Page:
The PFJCI is a pilot program administered by the Office on Violence Against Women that has awarded more than $20 million to 15 communities across the country for the planning, development, and establishment of comprehensive domestic violence victim service and support centers. The goal of the PFJCI is to make a victim's search for help and justice more efficient and effective by bringing professionals who provide an array of services together under one roof. The Ann Patterson Dooley Family Safety Center provides services from a variety of on-site partners.

  • STOP Violence Against Women Grant Program (VAWA)
    The purpose of the STOP VAWA Program is to develop and strengthen the criminal justice system's response to violence against women and to support and enhance services for victims. The Program encourages victim service providers, prosecutors, law enforcement, and the courts to implement coordinated multidisciplinary approaches to address domestic violence, sexual assault and stalking. The Oklahoma District Attorneys Council acts as the state administering agency for this federal grant program. Lists of annual awardees are available online.

  • Sexual Assault Services Program Grant (SASP)
    These funds support the establishment, maintenance, and expansion of sexual assault services by non-governmental victim services programs to assist those victimized by sexual assault. The purpose of the grant is to provide intervention, advocacy, accompaniment, support services, and related assistance for adult, youth, and child victims of sexual assault, family and household members of victims, and those collaterally affected by sexual assault other than perpetrators. Lists of annual awardees are available online.

  • Rural Domestic Violence, Dating Violence, Sexual Assault, and Stalking Assistance Grant
    Unlike VAWA and SASP, this is a competitive discretionary grant awarded to the Oklahoma District Attorneys Council on behalf of five rural District Attorney Districts in Oklahoma. The primary purpose of the program is to enhance the safety of child, youth, and adult victims of domestic violence, dating violence, sexual assault, and stalking by supporting projects uniquely designed to address and prevent these crimes in rural jurisdictions. This project funds prosecutors and investigators in rural jurisdictions who are assigned exclusively cases involving domestic violence, dating violence, sexual assault, stalking and ensuring victim safety.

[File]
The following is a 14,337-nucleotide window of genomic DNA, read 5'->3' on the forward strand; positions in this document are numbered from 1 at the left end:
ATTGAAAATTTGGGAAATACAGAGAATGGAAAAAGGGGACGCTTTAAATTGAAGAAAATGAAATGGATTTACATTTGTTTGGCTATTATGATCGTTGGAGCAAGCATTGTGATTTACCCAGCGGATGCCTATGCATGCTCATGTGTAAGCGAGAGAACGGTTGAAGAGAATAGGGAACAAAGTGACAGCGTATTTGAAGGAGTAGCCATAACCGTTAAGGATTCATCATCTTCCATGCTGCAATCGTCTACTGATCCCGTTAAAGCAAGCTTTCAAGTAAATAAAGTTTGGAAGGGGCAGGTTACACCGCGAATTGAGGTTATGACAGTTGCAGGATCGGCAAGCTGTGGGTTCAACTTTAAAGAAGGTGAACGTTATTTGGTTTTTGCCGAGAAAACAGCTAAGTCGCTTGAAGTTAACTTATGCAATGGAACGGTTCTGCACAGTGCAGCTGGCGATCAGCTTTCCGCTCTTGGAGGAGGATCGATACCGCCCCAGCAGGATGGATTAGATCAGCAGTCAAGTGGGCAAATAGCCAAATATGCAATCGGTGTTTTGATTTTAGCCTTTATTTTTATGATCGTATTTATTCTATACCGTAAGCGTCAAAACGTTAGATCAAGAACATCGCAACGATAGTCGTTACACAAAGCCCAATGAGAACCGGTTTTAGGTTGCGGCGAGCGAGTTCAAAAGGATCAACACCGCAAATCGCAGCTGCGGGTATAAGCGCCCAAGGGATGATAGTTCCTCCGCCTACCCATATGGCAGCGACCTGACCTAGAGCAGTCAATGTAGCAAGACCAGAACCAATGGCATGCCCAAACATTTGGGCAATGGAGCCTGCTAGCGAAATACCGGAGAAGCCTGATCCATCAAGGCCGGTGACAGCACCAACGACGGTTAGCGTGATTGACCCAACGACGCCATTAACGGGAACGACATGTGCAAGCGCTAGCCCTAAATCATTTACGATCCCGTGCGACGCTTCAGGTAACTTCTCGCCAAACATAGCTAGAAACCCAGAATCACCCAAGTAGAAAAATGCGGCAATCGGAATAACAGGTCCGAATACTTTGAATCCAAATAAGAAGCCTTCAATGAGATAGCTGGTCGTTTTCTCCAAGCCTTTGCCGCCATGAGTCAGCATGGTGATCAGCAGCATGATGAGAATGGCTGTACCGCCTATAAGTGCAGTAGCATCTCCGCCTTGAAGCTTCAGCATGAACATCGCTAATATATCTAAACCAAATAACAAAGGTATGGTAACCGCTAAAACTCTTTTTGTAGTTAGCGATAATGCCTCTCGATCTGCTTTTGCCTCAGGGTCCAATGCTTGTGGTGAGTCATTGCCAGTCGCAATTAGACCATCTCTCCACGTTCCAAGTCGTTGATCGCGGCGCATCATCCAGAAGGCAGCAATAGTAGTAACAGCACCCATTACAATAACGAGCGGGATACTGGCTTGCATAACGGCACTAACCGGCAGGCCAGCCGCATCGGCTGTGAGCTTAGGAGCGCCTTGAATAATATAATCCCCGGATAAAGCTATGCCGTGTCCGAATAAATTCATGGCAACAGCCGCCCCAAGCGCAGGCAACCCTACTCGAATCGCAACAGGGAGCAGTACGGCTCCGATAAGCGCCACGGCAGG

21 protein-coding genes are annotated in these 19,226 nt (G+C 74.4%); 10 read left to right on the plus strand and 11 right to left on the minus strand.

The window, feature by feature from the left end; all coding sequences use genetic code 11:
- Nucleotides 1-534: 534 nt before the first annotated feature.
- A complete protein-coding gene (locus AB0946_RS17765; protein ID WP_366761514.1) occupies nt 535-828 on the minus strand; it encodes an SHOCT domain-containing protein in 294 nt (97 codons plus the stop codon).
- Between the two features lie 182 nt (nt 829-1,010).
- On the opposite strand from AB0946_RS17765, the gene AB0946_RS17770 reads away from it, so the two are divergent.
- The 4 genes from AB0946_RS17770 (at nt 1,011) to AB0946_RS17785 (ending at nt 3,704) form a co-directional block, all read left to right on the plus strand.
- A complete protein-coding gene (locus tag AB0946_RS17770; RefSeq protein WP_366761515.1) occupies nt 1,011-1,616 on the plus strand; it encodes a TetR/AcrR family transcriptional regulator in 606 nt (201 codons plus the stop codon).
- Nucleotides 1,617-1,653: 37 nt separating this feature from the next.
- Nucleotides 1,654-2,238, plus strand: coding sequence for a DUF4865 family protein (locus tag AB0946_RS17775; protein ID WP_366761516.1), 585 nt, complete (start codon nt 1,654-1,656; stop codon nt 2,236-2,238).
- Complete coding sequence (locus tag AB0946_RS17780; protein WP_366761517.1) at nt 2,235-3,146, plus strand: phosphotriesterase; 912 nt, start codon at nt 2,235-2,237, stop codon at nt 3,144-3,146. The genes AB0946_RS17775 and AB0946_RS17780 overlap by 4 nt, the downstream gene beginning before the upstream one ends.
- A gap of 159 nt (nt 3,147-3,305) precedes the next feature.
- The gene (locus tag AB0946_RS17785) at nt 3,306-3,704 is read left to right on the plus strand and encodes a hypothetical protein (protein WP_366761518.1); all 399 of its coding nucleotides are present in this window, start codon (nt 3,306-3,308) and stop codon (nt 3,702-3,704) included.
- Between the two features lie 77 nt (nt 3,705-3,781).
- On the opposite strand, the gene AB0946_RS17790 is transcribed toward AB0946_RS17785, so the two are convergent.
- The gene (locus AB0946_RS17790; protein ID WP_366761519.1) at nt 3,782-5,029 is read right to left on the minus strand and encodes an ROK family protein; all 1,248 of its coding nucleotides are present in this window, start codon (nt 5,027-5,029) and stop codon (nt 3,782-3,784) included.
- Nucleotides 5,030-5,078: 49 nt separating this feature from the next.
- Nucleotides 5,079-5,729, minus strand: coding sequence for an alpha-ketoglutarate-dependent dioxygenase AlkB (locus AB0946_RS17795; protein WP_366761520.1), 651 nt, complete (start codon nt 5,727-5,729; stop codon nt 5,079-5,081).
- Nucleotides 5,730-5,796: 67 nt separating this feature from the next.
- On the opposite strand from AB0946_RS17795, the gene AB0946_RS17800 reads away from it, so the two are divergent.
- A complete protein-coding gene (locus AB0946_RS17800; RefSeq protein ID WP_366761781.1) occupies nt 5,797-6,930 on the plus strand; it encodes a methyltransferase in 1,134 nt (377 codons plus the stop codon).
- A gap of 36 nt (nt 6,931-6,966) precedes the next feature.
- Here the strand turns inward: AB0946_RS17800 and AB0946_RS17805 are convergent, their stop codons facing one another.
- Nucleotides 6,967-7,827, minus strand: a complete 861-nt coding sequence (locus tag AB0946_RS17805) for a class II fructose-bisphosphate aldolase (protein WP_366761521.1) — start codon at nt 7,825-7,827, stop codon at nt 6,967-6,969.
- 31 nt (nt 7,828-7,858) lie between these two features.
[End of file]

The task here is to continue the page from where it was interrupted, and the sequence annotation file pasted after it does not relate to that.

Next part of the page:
• Safeline Program
    The Safeline is a toll-free accessible 24-hour hotline for individuals seeking help or information about domestic violence, sexual assault, and stalking. It offers confidential calls with trained individuals who understand issues of domestic violence, sexual assault, and stalking; assistance in safety planning; and referrals to crisis centers, shelters, and other state resources. Assistance is available in 150 languages. This service is maintained by the Oklahoma Office of the Attorney General.

  • Victim Information and Notification Everyday (VINE) Program
    VINE allows crime victims to obtain timely and reliable information about hearing dates and changes and the custody status of offenders 24 hours a day. Victims and other concerned citizens can also register to be notified by phone, email, text message, or TTY devices when an offender's custody status changes. Users register through participating state or county toll-free numbers. This service is maintained by the Oklahoma Office of the Attorney General.

  • Oklahoma Address Confidentiality Program (ACP)
    This program provides victims who have moved to a new location unknown to their abuser with a substitute address for use when interacting with state and local agencies. It also provides participants with a cost-free first-class mail forwarding service. The ACP allows the state to contribute to the safety of victims by denying abusers the opportunity to use public records as a means to violate the rights of others. This service is maintained by the Oklahoma Office of the Attorney General.

Available Reports

General Crime Statistics

Domestic Violence

Sexual Assault

Sample Data Collection Forms

The Oklahoma SBI collects data from incident-based agencies using a standard incident report; summary agencies submit the Domestic Abuse Report:

The Office of the Attorney General Victim Services Unit collects Family Violence Prevention and Services Act service provider information using this template:

The Oklahoma Department of Mental Health and Substance Abuse Services previously collected service provider data using this form:

The District Attorneys Council collects victim information using this form:

Available Data

Domestic Violence

Sexual Assault

Links to State Agencies and Resources